Get ready for the simplest and tiniest pumpkin pie recipe you ever did see. Not only is it quick, but you get the perfect ratio of pastry crust to pumpkin filling in each bite.
- pre-made seamless pastry dough sheets
- a mini cupcake tray
- 1 cup of pure canned pumpkin
- 8 oz of cream cheese
- 1/2 cup of brown sugar
- 2 eggs
- 2 tablespoons of melted butter
- 1 teaspoon of pumpkin spice extract
- 1 teaspoon of vanilla extract
- and a can of whipped cream
First, roll out your pastry dough on a flat surface. Use a shot glass to stamp out each individual pie crust.
Grease the pan and place each circle of dough into the mini cupcake tray.
Use a mixer (or a blender if you must) and combine the following: 1 cup of pure pumpkin, 2 eggs, 8 oz of cream cheese, 1/2 cup of brown sugar, 2 tablespoons of melted butter, 1 teaspoon of pumpkin spice extract, and 1 teaspoon of vanilla extract.
Spoon out the mixture into each of the pie crusts. Be careful not to over fill. The pumpkin filling with rise with cooking.
Bake at the sheet at 400°F for 8 to 10 minutes, or until the crust is golden brown.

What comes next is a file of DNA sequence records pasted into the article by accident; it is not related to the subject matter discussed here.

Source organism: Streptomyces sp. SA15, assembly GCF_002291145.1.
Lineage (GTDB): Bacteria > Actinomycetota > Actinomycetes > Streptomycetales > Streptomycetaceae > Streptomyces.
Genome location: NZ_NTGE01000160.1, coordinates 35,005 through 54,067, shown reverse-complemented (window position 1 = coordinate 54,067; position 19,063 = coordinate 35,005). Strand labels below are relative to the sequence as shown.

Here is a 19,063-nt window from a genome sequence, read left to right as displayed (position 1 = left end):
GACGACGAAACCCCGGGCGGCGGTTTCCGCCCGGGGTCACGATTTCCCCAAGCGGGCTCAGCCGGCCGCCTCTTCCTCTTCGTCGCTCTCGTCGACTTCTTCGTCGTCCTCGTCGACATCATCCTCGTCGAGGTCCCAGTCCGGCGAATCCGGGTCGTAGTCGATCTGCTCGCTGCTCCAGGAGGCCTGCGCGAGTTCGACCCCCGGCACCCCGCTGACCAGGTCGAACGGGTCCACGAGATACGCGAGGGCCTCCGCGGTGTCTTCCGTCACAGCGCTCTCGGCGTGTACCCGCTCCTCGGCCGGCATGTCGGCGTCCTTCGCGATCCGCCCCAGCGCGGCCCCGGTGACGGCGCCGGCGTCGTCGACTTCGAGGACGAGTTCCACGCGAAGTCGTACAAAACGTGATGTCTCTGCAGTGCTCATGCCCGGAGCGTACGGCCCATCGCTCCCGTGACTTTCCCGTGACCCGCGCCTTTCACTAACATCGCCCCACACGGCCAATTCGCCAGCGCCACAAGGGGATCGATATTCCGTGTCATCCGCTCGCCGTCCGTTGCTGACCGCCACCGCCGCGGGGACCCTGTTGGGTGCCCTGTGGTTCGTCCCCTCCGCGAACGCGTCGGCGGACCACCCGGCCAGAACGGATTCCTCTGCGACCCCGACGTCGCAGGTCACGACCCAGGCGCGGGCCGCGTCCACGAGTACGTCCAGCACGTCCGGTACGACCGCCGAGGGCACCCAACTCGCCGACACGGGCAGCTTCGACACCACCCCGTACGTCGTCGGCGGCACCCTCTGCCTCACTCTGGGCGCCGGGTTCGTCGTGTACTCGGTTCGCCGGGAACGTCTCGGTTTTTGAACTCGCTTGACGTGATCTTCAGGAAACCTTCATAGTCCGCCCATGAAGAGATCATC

Let the mini pies cool and then serve them up with a dollop of whipped cream.
Sugar Skulls, or calaveras in Spanish, are typically made of sugar paste or clay to celebrate Día de Muertos. The traditional Mexican holiday is one of remembrance for friends and loved ones who’ve passed. Made as offerings, these little artistic beauties have captured the hearts of many. Just in time to celebrate, I came up with a spooky craft in honor of the colorful sugar skulls.
You’ll need a skull cookie cutter, plenty of polymer clay, and access to an oven.
- First, cut out the silhouette of the skull with the cookie cutter.
- Then add in facial features in all black.
- With tiny balls of various colors, create patterns around the facial features.
- Once your design is complete, preheat the oven to 275 degrees and cook your creations for 10 to 15 minutes, depending on their thickness.
Use your imagination to take your skulls to the next level. Turn them into a garland, use them to decorate a wreath, or string them onto a necklace.
Hanging clothes to dry is an age-old practice. Plus, who doesn’t want to save money and energy? Line drying is gentle on your clothes and linens, increasing their life span. Here are a few tips to help: